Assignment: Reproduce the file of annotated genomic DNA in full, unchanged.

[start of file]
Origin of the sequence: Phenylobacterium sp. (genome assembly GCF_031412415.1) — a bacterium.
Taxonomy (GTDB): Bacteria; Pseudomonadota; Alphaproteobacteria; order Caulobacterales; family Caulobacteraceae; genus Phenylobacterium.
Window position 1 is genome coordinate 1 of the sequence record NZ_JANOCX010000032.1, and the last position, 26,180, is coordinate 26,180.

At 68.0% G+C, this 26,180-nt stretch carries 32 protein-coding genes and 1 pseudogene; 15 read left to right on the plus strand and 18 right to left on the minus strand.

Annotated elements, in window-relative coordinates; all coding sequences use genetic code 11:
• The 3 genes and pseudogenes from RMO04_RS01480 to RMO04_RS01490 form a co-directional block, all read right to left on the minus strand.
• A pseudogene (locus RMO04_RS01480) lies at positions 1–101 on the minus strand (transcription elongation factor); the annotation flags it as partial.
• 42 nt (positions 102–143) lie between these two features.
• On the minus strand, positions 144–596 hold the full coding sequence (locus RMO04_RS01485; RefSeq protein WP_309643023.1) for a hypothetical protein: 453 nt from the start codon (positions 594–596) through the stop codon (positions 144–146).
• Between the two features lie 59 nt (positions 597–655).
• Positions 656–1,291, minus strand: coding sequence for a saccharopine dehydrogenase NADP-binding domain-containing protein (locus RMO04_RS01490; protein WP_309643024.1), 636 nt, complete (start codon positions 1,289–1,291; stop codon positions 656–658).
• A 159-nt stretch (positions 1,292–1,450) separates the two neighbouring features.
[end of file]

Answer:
Origin of the sequence: Phenylobacterium sp. (genome assembly GCF_031412415.1) — a bacterium.
Taxonomy (GTDB): Bacteria; Pseudomonadota; Alphaproteobacteria; order Caulobacterales; family Caulobacteraceae; genus Phenylobacterium.
Window position 1 is genome coordinate 1 of the sequence record NZ_JANOCX010000032.1, and the last position, 26,180, is coordinate 26,180.

At 68.0% G+C, this 26,180-nt stretch carries 32 protein-coding genes and 1 pseudogene; 15 read left to right on the plus strand and 18 right to left on the minus strand.

Annotated elements, in window-relative coordinates; all coding sequences use genetic code 11:
• The 3 genes and pseudogenes from RMO04_RS01480 to RMO04_RS01490 form a co-directional block, all read right to left on the minus strand.
• A pseudogene (locus RMO04_RS01480) lies at positions 1–101 on the minus strand (transcription elongation factor); the annotation flags it as partial.
• 42 nt (positions 102–143) lie between these two features.
• On the minus strand, positions 144–596 hold the full coding sequence (locus RMO04_RS01485; RefSeq protein WP_309643023.1) for a hypothetical protein: 453 nt from the start codon (positions 594–596) through the stop codon (positions 144–146).
• Between the two features lie 59 nt (positions 597–655).
• Positions 656–1,291, minus strand: coding sequence for a saccharopine dehydrogenase NADP-binding domain-containing protein (locus RMO04_RS01490; protein WP_309643024.1), 636 nt, complete (start codon positions 1,289–1,291; stop codon positions 656–658).
• A 159-nt stretch (positions 1,292–1,450) separates the two neighbouring features.